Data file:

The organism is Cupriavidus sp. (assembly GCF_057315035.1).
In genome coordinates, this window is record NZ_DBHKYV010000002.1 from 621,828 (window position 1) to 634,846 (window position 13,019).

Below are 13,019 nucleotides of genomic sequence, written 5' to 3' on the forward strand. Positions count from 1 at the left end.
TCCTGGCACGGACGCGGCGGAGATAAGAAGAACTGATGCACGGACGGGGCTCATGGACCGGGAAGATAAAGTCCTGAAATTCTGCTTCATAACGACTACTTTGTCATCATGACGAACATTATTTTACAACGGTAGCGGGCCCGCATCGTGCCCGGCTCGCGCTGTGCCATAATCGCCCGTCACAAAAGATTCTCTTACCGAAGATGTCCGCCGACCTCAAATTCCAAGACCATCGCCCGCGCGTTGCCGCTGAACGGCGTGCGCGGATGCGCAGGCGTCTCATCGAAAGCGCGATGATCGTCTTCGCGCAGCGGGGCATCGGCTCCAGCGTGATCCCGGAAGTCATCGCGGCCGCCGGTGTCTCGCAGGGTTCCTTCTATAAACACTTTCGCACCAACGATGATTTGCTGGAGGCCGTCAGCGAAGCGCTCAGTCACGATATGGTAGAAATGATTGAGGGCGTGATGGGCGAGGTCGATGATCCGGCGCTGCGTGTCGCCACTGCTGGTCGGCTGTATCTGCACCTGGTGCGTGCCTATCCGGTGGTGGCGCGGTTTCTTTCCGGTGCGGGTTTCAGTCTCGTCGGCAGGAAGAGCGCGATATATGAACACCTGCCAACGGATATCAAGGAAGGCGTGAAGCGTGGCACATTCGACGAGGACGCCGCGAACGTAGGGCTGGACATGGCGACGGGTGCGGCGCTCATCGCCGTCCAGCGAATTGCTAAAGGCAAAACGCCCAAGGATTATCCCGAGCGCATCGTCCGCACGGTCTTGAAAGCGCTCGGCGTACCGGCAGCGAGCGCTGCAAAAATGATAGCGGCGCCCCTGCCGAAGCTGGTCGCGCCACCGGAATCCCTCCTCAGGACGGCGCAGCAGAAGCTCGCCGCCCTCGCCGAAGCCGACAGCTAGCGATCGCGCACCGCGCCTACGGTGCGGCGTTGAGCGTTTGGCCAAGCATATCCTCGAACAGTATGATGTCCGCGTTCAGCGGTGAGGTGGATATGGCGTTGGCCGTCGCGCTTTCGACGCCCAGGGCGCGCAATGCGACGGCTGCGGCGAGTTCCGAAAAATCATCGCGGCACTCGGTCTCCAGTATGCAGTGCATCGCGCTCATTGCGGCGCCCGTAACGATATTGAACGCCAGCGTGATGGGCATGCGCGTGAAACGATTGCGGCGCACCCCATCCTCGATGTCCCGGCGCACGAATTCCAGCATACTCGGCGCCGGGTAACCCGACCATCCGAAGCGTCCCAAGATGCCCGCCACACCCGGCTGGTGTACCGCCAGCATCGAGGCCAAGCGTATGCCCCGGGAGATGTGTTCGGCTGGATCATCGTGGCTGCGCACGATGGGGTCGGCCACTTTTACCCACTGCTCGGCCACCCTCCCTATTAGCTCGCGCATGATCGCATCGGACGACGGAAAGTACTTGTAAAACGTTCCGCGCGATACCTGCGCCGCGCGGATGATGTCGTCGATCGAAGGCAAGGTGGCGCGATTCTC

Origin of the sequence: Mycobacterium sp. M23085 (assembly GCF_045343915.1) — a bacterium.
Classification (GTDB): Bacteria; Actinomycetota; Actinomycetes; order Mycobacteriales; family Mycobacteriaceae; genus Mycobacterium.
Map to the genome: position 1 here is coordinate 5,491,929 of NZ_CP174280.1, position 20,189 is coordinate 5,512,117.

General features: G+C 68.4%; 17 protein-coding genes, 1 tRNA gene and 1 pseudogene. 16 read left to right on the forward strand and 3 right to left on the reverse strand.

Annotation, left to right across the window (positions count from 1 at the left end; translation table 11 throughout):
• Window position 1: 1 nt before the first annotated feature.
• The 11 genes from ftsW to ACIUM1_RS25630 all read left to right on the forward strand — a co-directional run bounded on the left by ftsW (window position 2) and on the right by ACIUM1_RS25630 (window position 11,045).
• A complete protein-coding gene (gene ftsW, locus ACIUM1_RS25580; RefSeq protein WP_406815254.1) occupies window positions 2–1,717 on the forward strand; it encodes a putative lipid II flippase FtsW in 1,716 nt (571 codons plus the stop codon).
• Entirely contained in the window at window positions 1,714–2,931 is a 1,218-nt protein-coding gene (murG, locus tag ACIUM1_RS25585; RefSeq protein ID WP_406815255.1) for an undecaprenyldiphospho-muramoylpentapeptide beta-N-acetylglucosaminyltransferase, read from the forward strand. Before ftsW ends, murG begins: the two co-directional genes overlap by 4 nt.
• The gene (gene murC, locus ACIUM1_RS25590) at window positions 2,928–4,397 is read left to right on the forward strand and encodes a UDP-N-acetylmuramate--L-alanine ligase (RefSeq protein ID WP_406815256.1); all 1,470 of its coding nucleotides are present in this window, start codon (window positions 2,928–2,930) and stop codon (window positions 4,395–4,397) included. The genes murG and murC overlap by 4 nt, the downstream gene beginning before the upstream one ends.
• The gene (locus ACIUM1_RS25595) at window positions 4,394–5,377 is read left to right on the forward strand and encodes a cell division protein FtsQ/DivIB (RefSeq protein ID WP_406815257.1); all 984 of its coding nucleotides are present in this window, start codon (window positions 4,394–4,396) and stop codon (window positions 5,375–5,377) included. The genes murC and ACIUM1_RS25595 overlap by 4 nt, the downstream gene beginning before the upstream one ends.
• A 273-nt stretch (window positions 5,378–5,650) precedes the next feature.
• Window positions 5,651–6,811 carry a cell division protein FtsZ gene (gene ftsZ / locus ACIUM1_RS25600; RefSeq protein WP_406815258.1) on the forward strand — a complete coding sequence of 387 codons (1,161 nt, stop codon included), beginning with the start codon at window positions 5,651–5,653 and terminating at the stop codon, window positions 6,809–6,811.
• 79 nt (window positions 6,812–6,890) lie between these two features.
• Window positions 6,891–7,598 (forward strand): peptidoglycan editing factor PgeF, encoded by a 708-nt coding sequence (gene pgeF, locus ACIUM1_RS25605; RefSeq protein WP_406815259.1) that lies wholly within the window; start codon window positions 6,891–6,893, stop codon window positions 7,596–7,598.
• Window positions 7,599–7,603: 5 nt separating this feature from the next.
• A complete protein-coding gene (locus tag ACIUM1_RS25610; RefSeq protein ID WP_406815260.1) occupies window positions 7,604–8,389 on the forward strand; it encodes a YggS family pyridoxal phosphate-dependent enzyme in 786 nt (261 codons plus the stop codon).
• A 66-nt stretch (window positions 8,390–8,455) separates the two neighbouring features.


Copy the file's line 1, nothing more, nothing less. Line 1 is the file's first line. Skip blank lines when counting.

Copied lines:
The organism is Cupriavidus sp. (assembly GCF_057315035.1).